Behavioural questions are very popular among employers. Many companies are using this type of questions to find out how you did behave in a particular situation instead of how you would behave, which will indicate if you are able to fulfil all the duties in the position.  

15. Provide an example where you were working under pressure? How did you manage pressure situations?

Be prepared to provide examples of any stressful situations at work where you had to use your problem solving skills. Tell the interviewer how you addressed the issue and what the outcome was.

16. Have you handled a difficult situation with a co-worker? How?

Provide an example of a difficult situation you had with a co-worker and how did you handle it. If you never had a conflict in a workplace, describe how you would deal with it if it happened.

Communication

17. Do you work well in a team?

Do not limit your response by simply saying that you work well with people. The employers want to know if you are a good cultural fit and that your personality will fit into the team. This is very important to every organisation. Describe your ability to listen to, communicate and work as an effective team member. You should provide an example of a team project where your ability to work well with your colleagues brought in a positive outcome.

18. Do you prefer to communicate verbally or in written form? Why?

Before answering this question you should think what does the position require? If verbal communication is a big part of the job, you should emphasize your ability to communicate well in person. Equally, if the job involves a lot of writing you should highlight your written communication skills.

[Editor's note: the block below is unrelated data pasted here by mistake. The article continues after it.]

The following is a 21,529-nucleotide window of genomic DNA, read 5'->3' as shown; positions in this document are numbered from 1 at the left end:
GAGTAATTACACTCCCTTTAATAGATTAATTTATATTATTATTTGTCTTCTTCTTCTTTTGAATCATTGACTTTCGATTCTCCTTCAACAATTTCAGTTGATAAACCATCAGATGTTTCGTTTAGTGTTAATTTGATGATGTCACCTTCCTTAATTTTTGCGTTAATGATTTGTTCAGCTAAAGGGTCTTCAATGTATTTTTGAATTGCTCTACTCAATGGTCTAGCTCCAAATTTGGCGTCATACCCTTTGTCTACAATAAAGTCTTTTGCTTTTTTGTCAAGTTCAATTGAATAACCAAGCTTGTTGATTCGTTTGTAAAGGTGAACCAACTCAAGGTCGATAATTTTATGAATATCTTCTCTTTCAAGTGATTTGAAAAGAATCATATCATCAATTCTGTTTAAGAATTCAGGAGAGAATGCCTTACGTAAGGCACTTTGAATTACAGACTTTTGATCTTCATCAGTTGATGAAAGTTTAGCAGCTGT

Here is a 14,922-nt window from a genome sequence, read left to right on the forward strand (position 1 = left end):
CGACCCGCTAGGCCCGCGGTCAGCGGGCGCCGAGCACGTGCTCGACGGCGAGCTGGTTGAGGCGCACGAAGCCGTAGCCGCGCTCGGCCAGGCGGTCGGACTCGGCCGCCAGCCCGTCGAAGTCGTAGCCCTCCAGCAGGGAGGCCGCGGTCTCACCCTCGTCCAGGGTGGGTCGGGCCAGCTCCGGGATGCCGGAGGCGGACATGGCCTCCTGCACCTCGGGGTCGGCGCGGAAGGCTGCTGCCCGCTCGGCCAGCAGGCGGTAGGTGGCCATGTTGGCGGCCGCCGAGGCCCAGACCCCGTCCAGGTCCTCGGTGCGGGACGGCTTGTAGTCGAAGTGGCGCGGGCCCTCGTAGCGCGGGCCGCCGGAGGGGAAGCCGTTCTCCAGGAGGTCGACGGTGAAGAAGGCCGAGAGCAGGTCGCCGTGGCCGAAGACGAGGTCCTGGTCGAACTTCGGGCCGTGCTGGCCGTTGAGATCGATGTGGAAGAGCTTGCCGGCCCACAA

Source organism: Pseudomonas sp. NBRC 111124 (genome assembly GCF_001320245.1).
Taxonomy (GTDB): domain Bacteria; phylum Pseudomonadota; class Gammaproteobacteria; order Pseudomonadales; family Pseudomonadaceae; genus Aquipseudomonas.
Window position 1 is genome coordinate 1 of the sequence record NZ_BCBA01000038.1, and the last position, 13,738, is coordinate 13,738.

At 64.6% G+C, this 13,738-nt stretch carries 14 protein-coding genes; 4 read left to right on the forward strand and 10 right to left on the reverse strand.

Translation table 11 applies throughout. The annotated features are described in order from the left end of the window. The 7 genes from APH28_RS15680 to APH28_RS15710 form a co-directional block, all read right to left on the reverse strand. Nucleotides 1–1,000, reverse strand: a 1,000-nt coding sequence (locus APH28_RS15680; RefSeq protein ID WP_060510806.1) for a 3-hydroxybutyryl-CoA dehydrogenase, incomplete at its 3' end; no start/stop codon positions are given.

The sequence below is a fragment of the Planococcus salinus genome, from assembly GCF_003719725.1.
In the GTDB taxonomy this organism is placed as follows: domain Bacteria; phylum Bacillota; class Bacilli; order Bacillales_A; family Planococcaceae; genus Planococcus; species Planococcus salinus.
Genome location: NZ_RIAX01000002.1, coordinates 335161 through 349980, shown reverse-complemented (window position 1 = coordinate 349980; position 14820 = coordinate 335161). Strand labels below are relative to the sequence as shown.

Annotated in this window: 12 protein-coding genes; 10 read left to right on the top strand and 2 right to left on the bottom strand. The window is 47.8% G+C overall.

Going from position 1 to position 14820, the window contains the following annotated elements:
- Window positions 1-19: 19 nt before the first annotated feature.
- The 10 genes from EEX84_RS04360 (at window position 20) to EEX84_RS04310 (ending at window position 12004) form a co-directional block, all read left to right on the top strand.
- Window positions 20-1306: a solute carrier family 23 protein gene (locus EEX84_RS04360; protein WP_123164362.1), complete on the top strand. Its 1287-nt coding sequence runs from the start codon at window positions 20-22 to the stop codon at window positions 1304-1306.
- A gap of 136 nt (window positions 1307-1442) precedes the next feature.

Managerial Questions

19. What management style would you work the best with?

Your answer could be that you would work the best with a manager who praises when you have done well and who will also let you know how to improve.

20. What is your management style?

This question might be asked when interviewing for a managerial position. The employer might also want to know whether an employee has the capacity to successfully manage a team in the future. A good manager will change their style to suit individuals. Describe how you are able to use different management styles depending on circumstances and be prepared to provide examples.

Tricky Questions

21. Did you ever have any issues with your previous manager?

You need to be very careful when answering this question. You should not speak badly about your previous employer. You might come across as a difficult person to work with. Always try to turn a negative experience into a positive one. If you had issues with your boss try to describe what you’ve done to overcome them.

22. Why are you leaving your current role/why did you leave your previous position?

Make sure you give a short and clear answer without going into to many details. There are various reasons for leaving a job, redundancy, company closure, lack of professional growth and development. If you had to leave due to a personality clash, simply say that the role wasn’t a good cultural match for you. Remember to stay positive no matter what your situation is.